I remember I came back to school after being in the hospital and missing a month and one of my friends at the time said: “I thought you were dead.” I don’t know if it was a joke but yeah, that was elementary school.

I missed the last month of school in grade 4 and the end of the year trip was African Lion Safari. I was so disappointed but my mom thought I’d make it so she got a “big kid” stroller hoping she could push me around but the doctors said nope. It’s too dangerous. That was also the first and only time I missed a dance recital and I was devastated. All 13 years of my dance career, I didn’t miss one recital except for that one.

I missed a lot of things when I battled my eczema. You could probably imagine the number of events I was left out of or couldn’t go to because I physically couldn’t get out of the house to do it. I lived in our family room on the couch at my old house for about a month before I went to the hospital (again). I slept there and ate all my meals there, even brushed my teeth there. I really only got up to go to the bathroom, it just hurt too much to do anything.

I didn’t feel comfortable in my own skin until the middle of high school when I was finally growing out of the scars and white skin pigments that were left behind from rashes. To this day I am beyond grateful for the family and friends who visited me in the hospital and at my home. They saw past the flaky skin, some I am still friends with to this day and those visits were the only thing that kept me going.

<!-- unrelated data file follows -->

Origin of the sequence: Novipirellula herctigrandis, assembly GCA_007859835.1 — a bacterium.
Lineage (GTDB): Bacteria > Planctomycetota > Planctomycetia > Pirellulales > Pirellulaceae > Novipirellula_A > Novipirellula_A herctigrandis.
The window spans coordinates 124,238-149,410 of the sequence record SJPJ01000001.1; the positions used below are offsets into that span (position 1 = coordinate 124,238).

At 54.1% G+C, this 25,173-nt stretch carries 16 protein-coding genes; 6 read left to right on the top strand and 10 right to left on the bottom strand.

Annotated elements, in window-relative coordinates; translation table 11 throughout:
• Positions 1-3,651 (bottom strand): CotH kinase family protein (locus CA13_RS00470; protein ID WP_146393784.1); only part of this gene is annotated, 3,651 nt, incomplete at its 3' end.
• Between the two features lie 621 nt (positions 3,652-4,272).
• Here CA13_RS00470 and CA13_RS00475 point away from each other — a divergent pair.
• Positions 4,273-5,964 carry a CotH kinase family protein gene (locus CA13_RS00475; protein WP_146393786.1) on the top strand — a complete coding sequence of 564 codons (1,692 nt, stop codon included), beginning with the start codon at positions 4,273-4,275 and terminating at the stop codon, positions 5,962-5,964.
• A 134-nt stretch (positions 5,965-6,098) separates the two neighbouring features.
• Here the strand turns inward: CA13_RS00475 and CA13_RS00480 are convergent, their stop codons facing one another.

Darya in front of family members in McDonalds speaking for Ronald McDonald Foundation post-recovery
Courtesy of Darya Soufian

Post-recovery I was invited on CHCH to talk about the amazing work that the Ronald McDonald house does for hospitals. It was also my first news debut ha!


The end of it

After years of tests and allergy tests like the patch ones they put on your back and make you leave it on for three days (gross), they finally found out I was allergic to many things: cobalt dichloride, cocamidpropyl betaine, methyl methacrylate, nickel sulfate, paraphenylenediamine and propylene glycol. I won’t lie, I don’t know what half those things are but I know the biggest culprit is nickel. Yes, nickel like the metal.

To this day, I don’t think it was any of these allergies that caused the hospitalizations and peeling skin. I think it was something in me, I was almost allergic to myself but eventually, after this, I slowly started to heal and stopped seeing 500 doctors at once. I have a thick package of paper on my shelf that contains a giant list of foods and things I can’t eat because they have high nickel content, whatever that means. But yeah, finding that allergy only took like 10 years and a lot of suffering.

My parents, brothers late uncle and late grandmother were and still are my biggest supporters so seeing them in tears always when I was suffering made me hurt more but it made me fight harder. I still have scars from it but I cherish them because I know how much I went through to be able to not scratch myself in my sleep until I bleed so I can now get out of bed in the mornings without blood on the sheets. It was because of my family and friends, that I haven’t stayed overnight in a hospital in years and I haven’t had a flare up in years. There are a few places on my body where I’ll get a rash once in a while like behind my knees, my arms, eyelids and hands but I own it and now have the right prescriptions for it after years of trial and error. 

Darya Soufian

Ryerson '23

Hello! I am a second-year journalism student at Ryerson University, where I found out that downtown Toronto is where I belong! I hope to one day become an investigative journalist but who knows, that could change! Writing for Her Campus Ryerson is going to give me so much experience and I am so looking forward to it. My socials are all @daryasoufian if you want to keep up with me and my adventures.